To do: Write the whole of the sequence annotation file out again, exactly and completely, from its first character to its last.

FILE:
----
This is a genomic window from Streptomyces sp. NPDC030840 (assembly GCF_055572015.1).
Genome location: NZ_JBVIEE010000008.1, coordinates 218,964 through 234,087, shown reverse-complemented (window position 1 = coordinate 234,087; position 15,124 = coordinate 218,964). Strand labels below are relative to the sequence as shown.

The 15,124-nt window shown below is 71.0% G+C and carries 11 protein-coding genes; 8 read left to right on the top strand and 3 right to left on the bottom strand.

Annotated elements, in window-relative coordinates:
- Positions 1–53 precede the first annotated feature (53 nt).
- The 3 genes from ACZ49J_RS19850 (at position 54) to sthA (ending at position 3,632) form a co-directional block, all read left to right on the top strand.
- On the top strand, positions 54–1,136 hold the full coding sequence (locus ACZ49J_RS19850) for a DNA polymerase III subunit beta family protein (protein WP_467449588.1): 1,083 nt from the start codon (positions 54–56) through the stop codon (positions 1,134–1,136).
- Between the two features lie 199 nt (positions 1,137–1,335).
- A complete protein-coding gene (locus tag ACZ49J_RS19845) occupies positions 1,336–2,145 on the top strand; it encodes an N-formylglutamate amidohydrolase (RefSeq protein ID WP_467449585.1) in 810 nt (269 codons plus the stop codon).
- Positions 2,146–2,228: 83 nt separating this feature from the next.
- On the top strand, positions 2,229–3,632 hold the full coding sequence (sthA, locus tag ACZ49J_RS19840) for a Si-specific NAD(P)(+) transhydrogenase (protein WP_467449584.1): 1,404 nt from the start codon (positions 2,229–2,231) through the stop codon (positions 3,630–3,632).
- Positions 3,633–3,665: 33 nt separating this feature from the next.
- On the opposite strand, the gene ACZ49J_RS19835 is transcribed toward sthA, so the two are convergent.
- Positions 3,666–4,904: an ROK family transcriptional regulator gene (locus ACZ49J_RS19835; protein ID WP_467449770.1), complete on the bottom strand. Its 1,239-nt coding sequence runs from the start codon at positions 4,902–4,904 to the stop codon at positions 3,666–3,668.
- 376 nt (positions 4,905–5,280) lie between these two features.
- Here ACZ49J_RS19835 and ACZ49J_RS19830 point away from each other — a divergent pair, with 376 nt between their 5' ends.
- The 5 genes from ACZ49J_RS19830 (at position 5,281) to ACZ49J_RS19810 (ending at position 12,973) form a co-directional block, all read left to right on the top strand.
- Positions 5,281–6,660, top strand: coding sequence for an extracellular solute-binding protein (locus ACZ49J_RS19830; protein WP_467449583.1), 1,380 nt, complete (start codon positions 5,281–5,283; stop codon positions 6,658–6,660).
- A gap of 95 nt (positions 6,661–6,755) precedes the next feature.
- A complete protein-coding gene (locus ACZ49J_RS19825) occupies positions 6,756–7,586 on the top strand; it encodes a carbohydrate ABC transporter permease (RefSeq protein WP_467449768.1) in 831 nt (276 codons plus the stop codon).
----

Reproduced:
This is a genomic window from Streptomyces sp. NPDC030840 (assembly GCF_055572015.1).
Genome location: NZ_JBVIEE010000008.1, coordinates 218,964 through 234,087, shown reverse-complemented (window position 1 = coordinate 234,087; position 15,124 = coordinate 218,964). Strand labels below are relative to the sequence as shown.

The 15,124-nt window shown below is 71.0% G+C and carries 11 protein-coding genes; 8 read left to right on the top strand and 3 right to left on the bottom strand.

Annotated elements, in window-relative coordinates:
- Positions 1–53 precede the first annotated feature (53 nt).
- The 3 genes from ACZ49J_RS19850 (at position 54) to sthA (ending at position 3,632) form a co-directional block, all read left to right on the top strand.
- On the top strand, positions 54–1,136 hold the full coding sequence (locus ACZ49J_RS19850) for a DNA polymerase III subunit beta family protein (protein WP_467449588.1): 1,083 nt from the start codon (positions 54–56) through the stop codon (positions 1,134–1,136).
- Between the two features lie 199 nt (positions 1,137–1,335).
- A complete protein-coding gene (locus tag ACZ49J_RS19845) occupies positions 1,336–2,145 on the top strand; it encodes an N-formylglutamate amidohydrolase (RefSeq protein ID WP_467449585.1) in 810 nt (269 codons plus the stop codon).
- Positions 2,146–2,228: 83 nt separating this feature from the next.
- On the top strand, positions 2,229–3,632 hold the full coding sequence (sthA, locus tag ACZ49J_RS19840) for a Si-specific NAD(P)(+) transhydrogenase (protein WP_467449584.1): 1,404 nt from the start codon (positions 2,229–2,231) through the stop codon (positions 3,630–3,632).
- Positions 3,633–3,665: 33 nt separating this feature from the next.
- On the opposite strand, the gene ACZ49J_RS19835 is transcribed toward sthA, so the two are convergent.
- Positions 3,666–4,904: an ROK family transcriptional regulator gene (locus ACZ49J_RS19835; protein ID WP_467449770.1), complete on the bottom strand. Its 1,239-nt coding sequence runs from the start codon at positions 4,902–4,904 to the stop codon at positions 3,666–3,668.
- 376 nt (positions 4,905–5,280) lie between these two features.
- Here ACZ49J_RS19835 and ACZ49J_RS19830 point away from each other — a divergent pair, with 376 nt between their 5' ends.
- The 5 genes from ACZ49J_RS19830 (at position 5,281) to ACZ49J_RS19810 (ending at position 12,973) form a co-directional block, all read left to right on the top strand.
- Positions 5,281–6,660, top strand: coding sequence for an extracellular solute-binding protein (locus ACZ49J_RS19830; protein WP_467449583.1), 1,380 nt, complete (start codon positions 5,281–5,283; stop codon positions 6,658–6,660).
- A gap of 95 nt (positions 6,661–6,755) precedes the next feature.
- A complete protein-coding gene (locus ACZ49J_RS19825) occupies positions 6,756–7,586 on the top strand; it encodes a carbohydrate ABC transporter permease (RefSeq protein WP_467449768.1) in 831 nt (276 codons plus the stop codon).